Audit: King County Sheriff's Office needs serious improvements

Audit: King County Sheriff's Office needs serious improvements »Play Video
SEATTLE -- It hasn't even been released yet, and already an audit of the King County Sheriff's Office is turning heads and raising eyebrows. The audit it is critical, harsh, and sets the stage for improvement.

When a deputy shoved Christopher Harris into a wall in Seattle in 2009, it left him with a critical brain injury. His family and friends raised red flags about the deputy's use of force.

Now we know an independent audit is doing the same. KOMO News obtained a copy of the critical, 70-page report that says the King County Sheriff's Office needs some serious improvements when looking at shootings, the use of force, and the internal reviews that follow.

"We're not denying that there's a problem," said King County councilwoman Julia Patterson. "We are not denying that we can improve. What we are saying is that we can improve. Hold us accountable. Watch us do the work."

Patterson sits on the board that commissioned the independent audit from PARC, a police review agency in Los Angeles. It's the second sheriff's audit in as many months. Both found serious faults in internal investigations and the use of force.

"We're a good department, but we can do better and we know it," said King County Sheriff Steven Strachan. "We are committed to the difficult changes to make those improvements in self correction, and learning from our critical incidents."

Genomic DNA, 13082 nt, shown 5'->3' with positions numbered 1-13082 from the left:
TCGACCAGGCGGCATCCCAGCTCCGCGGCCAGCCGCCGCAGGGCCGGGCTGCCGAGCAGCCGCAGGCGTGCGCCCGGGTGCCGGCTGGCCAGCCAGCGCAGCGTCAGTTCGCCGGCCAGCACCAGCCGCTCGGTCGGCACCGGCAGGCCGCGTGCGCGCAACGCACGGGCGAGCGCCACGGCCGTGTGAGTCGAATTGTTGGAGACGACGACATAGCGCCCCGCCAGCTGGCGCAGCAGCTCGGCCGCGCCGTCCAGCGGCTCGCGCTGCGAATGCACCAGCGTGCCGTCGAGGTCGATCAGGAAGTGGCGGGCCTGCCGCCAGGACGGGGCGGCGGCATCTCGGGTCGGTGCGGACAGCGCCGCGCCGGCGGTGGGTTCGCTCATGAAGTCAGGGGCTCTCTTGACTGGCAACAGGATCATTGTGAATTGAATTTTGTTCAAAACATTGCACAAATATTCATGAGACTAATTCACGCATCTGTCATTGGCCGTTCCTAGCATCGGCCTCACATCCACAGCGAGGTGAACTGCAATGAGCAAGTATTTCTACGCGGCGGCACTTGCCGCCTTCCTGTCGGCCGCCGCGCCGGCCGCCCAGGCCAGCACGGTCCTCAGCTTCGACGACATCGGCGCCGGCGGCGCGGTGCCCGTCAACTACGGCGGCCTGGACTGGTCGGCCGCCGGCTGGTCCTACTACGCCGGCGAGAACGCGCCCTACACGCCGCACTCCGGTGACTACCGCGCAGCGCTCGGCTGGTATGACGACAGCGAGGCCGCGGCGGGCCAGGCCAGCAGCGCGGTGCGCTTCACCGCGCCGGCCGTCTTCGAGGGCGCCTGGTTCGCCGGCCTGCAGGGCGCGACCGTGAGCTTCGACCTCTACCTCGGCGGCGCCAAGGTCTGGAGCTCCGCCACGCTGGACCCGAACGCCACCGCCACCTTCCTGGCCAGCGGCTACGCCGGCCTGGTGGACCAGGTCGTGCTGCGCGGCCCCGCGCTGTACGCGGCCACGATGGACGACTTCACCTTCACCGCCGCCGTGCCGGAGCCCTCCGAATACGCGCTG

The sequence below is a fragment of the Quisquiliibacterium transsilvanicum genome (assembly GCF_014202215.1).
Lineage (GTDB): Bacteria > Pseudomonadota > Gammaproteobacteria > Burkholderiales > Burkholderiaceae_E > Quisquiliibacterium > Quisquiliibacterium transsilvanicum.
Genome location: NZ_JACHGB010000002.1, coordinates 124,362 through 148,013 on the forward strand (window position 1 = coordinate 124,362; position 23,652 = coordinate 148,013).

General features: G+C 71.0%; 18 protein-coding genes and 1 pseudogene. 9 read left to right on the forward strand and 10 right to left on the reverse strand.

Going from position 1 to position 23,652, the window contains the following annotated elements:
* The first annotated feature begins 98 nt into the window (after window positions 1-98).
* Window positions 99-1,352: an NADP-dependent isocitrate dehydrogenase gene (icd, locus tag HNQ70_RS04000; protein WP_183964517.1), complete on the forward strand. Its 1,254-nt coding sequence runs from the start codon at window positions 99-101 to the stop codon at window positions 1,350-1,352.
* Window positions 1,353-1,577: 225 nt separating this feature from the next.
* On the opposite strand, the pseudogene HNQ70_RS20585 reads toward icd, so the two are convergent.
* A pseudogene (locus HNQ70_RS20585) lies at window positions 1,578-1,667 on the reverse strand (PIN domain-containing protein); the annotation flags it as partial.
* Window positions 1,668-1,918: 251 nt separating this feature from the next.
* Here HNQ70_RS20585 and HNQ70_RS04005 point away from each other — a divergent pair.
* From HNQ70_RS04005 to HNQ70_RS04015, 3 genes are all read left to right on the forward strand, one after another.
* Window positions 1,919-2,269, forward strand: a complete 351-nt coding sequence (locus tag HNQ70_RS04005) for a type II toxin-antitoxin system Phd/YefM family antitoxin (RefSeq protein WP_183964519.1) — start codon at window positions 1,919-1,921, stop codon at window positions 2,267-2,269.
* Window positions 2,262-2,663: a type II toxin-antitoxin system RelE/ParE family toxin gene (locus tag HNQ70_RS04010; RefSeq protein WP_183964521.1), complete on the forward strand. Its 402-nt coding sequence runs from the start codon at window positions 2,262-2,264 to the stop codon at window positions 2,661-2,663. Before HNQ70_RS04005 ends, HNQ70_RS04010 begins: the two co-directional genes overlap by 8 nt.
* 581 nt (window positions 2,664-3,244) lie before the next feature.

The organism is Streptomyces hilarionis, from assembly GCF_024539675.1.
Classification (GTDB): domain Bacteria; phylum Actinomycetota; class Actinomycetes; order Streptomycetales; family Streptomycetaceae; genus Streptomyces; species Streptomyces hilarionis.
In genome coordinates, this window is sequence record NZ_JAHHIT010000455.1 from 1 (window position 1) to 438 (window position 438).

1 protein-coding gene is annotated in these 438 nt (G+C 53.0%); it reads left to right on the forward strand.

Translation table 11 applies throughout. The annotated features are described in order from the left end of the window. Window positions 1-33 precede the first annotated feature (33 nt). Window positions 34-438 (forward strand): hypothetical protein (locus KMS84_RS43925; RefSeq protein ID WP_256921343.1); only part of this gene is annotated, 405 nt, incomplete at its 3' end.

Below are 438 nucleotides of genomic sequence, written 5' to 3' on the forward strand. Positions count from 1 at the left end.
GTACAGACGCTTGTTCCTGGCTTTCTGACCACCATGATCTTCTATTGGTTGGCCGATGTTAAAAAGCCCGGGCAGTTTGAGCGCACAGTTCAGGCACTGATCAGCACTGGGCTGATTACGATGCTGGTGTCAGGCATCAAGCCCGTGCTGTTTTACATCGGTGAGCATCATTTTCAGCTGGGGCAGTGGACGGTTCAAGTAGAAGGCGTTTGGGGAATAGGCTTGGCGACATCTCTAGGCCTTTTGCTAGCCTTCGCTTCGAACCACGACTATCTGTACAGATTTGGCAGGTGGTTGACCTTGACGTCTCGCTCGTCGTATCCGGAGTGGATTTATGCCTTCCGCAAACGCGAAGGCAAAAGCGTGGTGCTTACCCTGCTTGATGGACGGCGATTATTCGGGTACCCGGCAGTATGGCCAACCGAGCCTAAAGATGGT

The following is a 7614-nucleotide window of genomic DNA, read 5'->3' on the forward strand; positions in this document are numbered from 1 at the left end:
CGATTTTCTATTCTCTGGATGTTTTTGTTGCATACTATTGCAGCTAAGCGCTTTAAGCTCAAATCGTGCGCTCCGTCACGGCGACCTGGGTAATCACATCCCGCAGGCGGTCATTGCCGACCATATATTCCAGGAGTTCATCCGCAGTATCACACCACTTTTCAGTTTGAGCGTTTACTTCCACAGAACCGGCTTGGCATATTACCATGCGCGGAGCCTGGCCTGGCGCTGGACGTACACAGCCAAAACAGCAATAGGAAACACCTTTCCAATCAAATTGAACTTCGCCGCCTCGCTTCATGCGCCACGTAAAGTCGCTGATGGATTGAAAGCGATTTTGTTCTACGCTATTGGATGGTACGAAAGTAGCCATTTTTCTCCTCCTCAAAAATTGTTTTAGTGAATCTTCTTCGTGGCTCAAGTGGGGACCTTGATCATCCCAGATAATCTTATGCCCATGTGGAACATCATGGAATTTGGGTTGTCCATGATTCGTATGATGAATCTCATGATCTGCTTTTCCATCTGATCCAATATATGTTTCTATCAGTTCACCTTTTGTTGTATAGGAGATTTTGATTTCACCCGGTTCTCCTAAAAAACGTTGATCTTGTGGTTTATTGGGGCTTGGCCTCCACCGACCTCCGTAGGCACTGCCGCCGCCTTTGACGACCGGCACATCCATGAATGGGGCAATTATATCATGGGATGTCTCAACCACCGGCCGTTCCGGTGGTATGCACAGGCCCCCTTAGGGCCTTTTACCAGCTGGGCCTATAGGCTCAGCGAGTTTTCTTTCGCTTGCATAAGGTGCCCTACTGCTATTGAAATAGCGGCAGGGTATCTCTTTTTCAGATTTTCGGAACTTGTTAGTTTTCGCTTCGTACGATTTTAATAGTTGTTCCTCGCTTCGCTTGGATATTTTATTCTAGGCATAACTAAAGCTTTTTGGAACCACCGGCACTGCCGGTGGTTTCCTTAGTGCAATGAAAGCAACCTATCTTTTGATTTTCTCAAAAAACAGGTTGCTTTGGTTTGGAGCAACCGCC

"They're not saying that the rank and file did anything wrong," said John Urquhart, who is a candidate for King County Sheriff. "They are going after, they are pointing out the failures of leadership inside the sheriff's office."

The audit says the sheriff's office is also "seriously deficient" in keeping records of officer-involved shootings, with some files destroyed or lost.

If one thing's been found, it's a sense that it's time to improve.

"We are not going to deny that there are problems," Patterson said. "We won't suggest that the audit or the report is wrong. We want people in King County to feel that they can trust their police officers."

The report also finds the review board that looks at officer-involved shootings is essentially "rubber-stamping" them, not interviewing in deputies in person, and waiting too long to get statements.

The full audit will be released publicly during a King County Council meeting Tuesday at 9:30 a.m.